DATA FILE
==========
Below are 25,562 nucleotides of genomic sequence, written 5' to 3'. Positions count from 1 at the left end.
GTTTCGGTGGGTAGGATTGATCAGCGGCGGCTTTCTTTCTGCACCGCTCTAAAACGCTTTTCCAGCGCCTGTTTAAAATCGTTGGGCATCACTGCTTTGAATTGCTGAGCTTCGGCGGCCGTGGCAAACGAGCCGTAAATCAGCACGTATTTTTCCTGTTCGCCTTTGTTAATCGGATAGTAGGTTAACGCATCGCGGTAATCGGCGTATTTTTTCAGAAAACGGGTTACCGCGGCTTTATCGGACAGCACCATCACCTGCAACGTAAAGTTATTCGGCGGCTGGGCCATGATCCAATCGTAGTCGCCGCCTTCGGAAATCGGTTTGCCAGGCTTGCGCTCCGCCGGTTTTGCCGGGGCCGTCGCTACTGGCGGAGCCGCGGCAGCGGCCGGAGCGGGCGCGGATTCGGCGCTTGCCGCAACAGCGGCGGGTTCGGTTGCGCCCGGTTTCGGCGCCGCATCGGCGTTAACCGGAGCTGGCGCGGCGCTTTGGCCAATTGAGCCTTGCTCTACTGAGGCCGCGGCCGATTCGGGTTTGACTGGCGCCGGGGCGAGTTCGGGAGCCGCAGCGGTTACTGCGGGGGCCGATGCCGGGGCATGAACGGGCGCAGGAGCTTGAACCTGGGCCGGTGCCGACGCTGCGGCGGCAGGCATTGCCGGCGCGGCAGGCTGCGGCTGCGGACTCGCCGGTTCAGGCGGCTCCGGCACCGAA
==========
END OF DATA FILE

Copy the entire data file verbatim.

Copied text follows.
Below are 25,562 nucleotides of genomic sequence, written 5' to 3'. Positions count from 1 at the left end.
GTTTCGGTGGGTAGGATTGATCAGCGGCGGCTTTCTTTCTGCACCGCTCTAAAACGCTTTTCCAGCGCCTGTTTAAAATCGTTGGGCATCACTGCTTTGAATTGCTGAGCTTCGGCGGCCGTGGCAAACGAGCCGTAAATCAGCACGTATTTTTCCTGTTCGCCTTTGTTAATCGGATAGTAGGTTAACGCATCGCGGTAATCGGCGTATTTTTTCAGAAAACGGGTTACCGCGGCTTTATCGGACAGCACCATCACCTGCAACGTAAAGTTATTCGGCGGCTGGGCCATGATCCAATCGTAGTCGCCGCCTTCGGAAATCGGTTTGCCAGGCTTGCGCTCCGCCGGTTTTGCCGGGGCCGTCGCTACTGGCGGAGCCGCGGCAGCGGCCGGAGCGGGCGCGGATTCGGCGCTTGCCGCAACAGCGGCGGGTTCGGTTGCGCCCGGTTTCGGCGCCGCATCGGCGTTAACCGGAGCTGGCGCGGCGCTTTGGCCAATTGAGCCTTGCTCTACTGAGGCCGCGGCCGATTCGGGTTTGACTGGCGCCGGGGCGAGTTCGGGAGCCGCAGCGGTTACTGCGGGGGCCGATGCCGGGGCATGAACGGGCGCAGGAGCTTGAACCTGGGCCGGTGCCGACGCTGCGGCGGCAGGCATTGCCGGCGCGGCAGGCTGCGGCTGCGGACTCGCCGGTTCAGGCGGCTCCGGCACCGAA